Nov 10, 2015. 03:53 PM | 1 Like Like |Link to Comment
  • Apple: Why $116-$120 Will Soon Be History  [View article]
    Cover today. A bird in the hand... Why should you have any degree of confidence that tomorrow's earnings report will be a downer? Count your blessings and move on.
    Oct 26, 2015. 12:15 PM | 10 Likes Like |Link to Comment
  • Apple Goes To War With China's Pirates  [View article]
    The Chinese websites that distribute supposedly "free" video and music content are loaded with adware, malware, and spyware, so it isn't free. Part of Apple's task will be in convincing Chinese consumers of the advantages of having an uncompromised fully functional computer, tablet or phone by paying an affordable price for legal content.
    Oct 7, 2015. 10:28 AM | 2 Likes Like |Link to Comment
  • Apple: The Pixar iPhone  [View article]
    Apple = Ma Bell? I don't think so.
    Sep 23, 2015. 12:28 PM | 3 Likes Like |Link to Comment
  • Apple Upgrade Program To Depress Short-Term Revenues, Introduce Long-Term Risks  [View article]
    All good points, Aquilla. Thinking more long term, there are additional revenue enhancers that Apple could benefit from if they end up with millions of additional one year old iPhones for resale. It has been Apple's practice to keep three lines of iPhone in production at any one time. In the future, some portion of the demand for the two older models could be satisfied via refurbished returns, allowing Apple's (Foxconn's) production to shift more towards the newest model, at little or no additional cost. Besides allowing Apple to better keep up with demand during the Christmas rush, they may also persuade buyers who are vacillating on an iPhone purchase because of the current long wait time vs Samsung's no wait to move into the Apple camp, where they are likely to be repeat customers in years to come. It seems like a very safe bet that Apple can easily recoup costs and then some on reselling one year returns; unlike Ebay phones, Apple can sell these phones with a full two years of AppleCare+, which should allow them to fetch top dollar.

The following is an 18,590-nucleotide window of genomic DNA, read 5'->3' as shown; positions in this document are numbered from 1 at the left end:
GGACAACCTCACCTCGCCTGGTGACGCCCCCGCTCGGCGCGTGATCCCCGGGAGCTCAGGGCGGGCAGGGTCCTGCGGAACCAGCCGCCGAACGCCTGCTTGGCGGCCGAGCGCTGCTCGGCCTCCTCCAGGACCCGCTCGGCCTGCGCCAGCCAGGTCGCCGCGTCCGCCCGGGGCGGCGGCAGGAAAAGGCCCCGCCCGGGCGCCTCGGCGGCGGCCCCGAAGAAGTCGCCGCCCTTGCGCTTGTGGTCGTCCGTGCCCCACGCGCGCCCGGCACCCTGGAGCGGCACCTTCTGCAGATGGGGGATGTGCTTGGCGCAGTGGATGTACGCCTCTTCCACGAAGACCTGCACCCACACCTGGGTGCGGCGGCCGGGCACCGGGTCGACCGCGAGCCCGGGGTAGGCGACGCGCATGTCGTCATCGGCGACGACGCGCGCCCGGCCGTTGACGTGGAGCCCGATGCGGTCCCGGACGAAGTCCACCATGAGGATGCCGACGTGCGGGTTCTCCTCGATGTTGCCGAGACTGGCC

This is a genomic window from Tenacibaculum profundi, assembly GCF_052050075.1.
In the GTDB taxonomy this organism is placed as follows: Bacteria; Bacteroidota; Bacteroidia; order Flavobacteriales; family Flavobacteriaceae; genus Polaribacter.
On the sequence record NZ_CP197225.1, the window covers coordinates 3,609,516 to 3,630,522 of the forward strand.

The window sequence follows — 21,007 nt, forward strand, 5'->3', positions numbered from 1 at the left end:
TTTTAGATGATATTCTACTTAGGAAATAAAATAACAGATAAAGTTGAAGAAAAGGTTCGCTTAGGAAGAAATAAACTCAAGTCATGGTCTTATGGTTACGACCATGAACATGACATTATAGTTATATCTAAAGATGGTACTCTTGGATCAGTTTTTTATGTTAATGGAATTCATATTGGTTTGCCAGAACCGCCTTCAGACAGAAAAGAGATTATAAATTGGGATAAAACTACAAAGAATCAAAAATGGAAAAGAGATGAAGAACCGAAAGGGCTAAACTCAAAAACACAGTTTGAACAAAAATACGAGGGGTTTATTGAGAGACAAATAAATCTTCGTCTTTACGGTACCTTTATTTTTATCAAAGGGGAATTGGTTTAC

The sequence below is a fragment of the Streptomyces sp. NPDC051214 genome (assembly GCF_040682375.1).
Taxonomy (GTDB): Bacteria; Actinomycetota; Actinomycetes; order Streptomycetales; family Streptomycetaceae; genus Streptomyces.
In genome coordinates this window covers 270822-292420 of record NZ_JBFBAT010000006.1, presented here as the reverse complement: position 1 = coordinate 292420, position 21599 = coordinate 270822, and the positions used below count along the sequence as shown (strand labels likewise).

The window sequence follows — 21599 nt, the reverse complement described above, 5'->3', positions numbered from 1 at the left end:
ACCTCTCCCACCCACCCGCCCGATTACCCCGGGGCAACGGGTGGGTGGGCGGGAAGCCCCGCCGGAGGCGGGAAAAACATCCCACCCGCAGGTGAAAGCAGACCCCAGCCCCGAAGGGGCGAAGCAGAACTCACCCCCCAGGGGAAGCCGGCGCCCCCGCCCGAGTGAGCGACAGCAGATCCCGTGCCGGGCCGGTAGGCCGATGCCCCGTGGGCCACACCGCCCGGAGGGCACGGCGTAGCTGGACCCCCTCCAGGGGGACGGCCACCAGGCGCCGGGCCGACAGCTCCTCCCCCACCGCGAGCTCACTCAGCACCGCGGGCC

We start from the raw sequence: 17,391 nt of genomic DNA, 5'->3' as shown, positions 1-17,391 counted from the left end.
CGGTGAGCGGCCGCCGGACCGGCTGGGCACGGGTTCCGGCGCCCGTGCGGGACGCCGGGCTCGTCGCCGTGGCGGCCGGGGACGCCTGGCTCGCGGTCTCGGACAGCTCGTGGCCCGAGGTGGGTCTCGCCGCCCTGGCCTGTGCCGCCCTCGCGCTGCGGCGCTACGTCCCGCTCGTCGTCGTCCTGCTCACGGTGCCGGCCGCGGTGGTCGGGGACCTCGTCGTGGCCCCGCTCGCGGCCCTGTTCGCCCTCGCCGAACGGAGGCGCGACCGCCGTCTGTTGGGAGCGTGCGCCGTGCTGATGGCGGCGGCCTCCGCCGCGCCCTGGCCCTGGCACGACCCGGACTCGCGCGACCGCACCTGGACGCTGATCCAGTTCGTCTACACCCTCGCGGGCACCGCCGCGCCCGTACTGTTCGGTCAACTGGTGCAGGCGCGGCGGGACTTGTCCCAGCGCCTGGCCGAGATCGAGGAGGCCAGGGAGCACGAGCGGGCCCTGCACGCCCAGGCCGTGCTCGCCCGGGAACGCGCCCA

Sep 14, 2015. 03:13 PM | Likes Like |Link to Comment
  • The Most Important Component Of Apple's Long-Term Return  [View article]